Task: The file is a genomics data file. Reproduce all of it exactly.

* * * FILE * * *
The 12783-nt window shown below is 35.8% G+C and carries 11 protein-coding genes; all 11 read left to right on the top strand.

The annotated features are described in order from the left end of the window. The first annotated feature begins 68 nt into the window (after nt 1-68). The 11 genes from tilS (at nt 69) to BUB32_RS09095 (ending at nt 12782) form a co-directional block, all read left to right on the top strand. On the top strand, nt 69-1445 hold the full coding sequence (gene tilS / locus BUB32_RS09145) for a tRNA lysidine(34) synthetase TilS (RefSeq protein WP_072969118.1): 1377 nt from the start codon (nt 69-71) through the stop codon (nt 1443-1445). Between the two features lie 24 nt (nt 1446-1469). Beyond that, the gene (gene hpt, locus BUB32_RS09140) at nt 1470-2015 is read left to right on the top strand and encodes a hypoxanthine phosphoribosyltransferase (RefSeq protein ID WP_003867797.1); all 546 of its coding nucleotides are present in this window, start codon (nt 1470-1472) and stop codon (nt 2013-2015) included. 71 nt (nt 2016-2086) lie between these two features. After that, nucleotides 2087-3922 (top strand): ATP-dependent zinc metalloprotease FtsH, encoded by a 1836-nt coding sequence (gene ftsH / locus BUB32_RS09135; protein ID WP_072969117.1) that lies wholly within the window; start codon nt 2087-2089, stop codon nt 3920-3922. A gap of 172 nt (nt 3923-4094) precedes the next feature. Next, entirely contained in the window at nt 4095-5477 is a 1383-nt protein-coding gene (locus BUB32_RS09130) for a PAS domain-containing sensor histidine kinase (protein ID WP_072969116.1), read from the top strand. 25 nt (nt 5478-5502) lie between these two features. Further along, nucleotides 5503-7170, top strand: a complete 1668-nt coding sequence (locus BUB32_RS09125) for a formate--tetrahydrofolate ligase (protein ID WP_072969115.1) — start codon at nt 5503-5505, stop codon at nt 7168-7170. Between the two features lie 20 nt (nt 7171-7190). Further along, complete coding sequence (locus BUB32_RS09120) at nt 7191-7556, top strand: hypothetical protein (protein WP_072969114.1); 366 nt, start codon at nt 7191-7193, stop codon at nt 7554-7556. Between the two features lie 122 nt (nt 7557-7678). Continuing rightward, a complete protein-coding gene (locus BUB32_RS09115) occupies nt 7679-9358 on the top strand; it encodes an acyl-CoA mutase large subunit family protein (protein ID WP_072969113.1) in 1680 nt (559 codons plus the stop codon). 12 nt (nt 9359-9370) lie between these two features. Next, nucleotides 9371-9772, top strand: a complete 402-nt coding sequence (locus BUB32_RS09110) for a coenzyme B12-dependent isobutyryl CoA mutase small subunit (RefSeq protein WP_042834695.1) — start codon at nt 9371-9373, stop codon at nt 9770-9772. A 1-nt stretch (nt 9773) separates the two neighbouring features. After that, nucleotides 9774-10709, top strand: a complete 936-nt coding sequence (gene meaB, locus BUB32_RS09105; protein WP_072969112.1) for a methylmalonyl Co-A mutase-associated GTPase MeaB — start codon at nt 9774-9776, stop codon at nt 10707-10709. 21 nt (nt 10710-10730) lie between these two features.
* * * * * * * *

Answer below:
The 12783-nt window shown below is 35.8% G+C and carries 11 protein-coding genes; all 11 read left to right on the top strand.

The annotated features are described in order from the left end of the window. The first annotated feature begins 68 nt into the window (after nt 1-68). The 11 genes from tilS (at nt 69) to BUB32_RS09095 (ending at nt 12782) form a co-directional block, all read left to right on the top strand. On the top strand, nt 69-1445 hold the full coding sequence (gene tilS / locus BUB32_RS09145) for a tRNA lysidine(34) synthetase TilS (RefSeq protein WP_072969118.1): 1377 nt from the start codon (nt 69-71) through the stop codon (nt 1443-1445). Between the two features lie 24 nt (nt 1446-1469). Beyond that, the gene (gene hpt, locus BUB32_RS09140) at nt 1470-2015 is read left to right on the top strand and encodes a hypoxanthine phosphoribosyltransferase (RefSeq protein ID WP_003867797.1); all 546 of its coding nucleotides are present in this window, start codon (nt 1470-1472) and stop codon (nt 2013-2015) included. 71 nt (nt 2016-2086) lie between these two features. After that, nucleotides 2087-3922 (top strand): ATP-dependent zinc metalloprotease FtsH, encoded by a 1836-nt coding sequence (gene ftsH / locus BUB32_RS09135; protein ID WP_072969117.1) that lies wholly within the window; start codon nt 2087-2089, stop codon nt 3920-3922. A gap of 172 nt (nt 3923-4094) precedes the next feature. Next, entirely contained in the window at nt 4095-5477 is a 1383-nt protein-coding gene (locus BUB32_RS09130) for a PAS domain-containing sensor histidine kinase (protein ID WP_072969116.1), read from the top strand. 25 nt (nt 5478-5502) lie between these two features. Further along, nucleotides 5503-7170, top strand: a complete 1668-nt coding sequence (locus BUB32_RS09125) for a formate--tetrahydrofolate ligase (protein ID WP_072969115.1) — start codon at nt 5503-5505, stop codon at nt 7168-7170. Between the two features lie 20 nt (nt 7171-7190). Further along, complete coding sequence (locus BUB32_RS09120) at nt 7191-7556, top strand: hypothetical protein (protein WP_072969114.1); 366 nt, start codon at nt 7191-7193, stop codon at nt 7554-7556. Between the two features lie 122 nt (nt 7557-7678). Continuing rightward, a complete protein-coding gene (locus BUB32_RS09115) occupies nt 7679-9358 on the top strand; it encodes an acyl-CoA mutase large subunit family protein (protein ID WP_072969113.1) in 1680 nt (559 codons plus the stop codon). 12 nt (nt 9359-9370) lie between these two features. Next, nucleotides 9371-9772, top strand: a complete 402-nt coding sequence (locus BUB32_RS09110) for a coenzyme B12-dependent isobutyryl CoA mutase small subunit (RefSeq protein WP_042834695.1) — start codon at nt 9371-9373, stop codon at nt 9770-9772. A 1-nt stretch (nt 9773) separates the two neighbouring features. After that, nucleotides 9774-10709, top strand: a complete 936-nt coding sequence (gene meaB, locus BUB32_RS09105; protein WP_072969112.1) for a methylmalonyl Co-A mutase-associated GTPase MeaB — start codon at nt 9774-9776, stop codon at nt 10707-10709. 21 nt (nt 10710-10730) lie between these two features.